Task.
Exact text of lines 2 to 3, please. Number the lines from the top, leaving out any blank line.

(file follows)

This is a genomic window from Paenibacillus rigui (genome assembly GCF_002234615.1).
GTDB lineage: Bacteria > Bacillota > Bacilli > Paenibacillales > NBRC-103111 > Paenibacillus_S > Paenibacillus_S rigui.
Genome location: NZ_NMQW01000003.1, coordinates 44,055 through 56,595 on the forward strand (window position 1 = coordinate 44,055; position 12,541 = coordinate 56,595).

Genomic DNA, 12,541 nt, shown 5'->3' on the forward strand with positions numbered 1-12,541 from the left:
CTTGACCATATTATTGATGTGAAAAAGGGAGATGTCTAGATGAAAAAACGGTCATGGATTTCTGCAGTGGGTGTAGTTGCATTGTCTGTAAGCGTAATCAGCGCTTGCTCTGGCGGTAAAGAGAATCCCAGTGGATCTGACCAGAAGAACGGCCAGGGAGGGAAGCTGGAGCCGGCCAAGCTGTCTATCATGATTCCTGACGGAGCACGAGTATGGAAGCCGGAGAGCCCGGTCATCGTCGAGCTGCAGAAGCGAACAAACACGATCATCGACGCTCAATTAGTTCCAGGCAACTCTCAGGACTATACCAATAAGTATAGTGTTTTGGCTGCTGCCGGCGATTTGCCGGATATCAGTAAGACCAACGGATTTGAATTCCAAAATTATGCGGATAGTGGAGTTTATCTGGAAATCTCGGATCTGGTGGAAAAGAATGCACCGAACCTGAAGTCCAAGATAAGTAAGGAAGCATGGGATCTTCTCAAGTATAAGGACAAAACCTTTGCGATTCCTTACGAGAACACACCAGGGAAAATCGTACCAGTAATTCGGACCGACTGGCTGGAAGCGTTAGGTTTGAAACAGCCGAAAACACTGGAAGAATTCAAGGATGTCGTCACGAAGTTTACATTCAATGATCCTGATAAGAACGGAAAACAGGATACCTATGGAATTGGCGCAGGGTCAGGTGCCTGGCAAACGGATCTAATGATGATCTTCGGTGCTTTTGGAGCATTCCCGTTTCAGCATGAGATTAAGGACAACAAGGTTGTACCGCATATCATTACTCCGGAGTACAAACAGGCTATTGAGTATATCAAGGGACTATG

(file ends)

GTDB lineage: Bacteria > Bacillota > Bacilli > Paenibacillales > NBRC-103111 > Paenibacillus_S > Paenibacillus_S rigui.
Genome location: NZ_NMQW01000003.1, coordinates 44,055 through 56,595 on the forward strand (window position 1 = coordinate 44,055; position 12,541 = coordinate 56,595).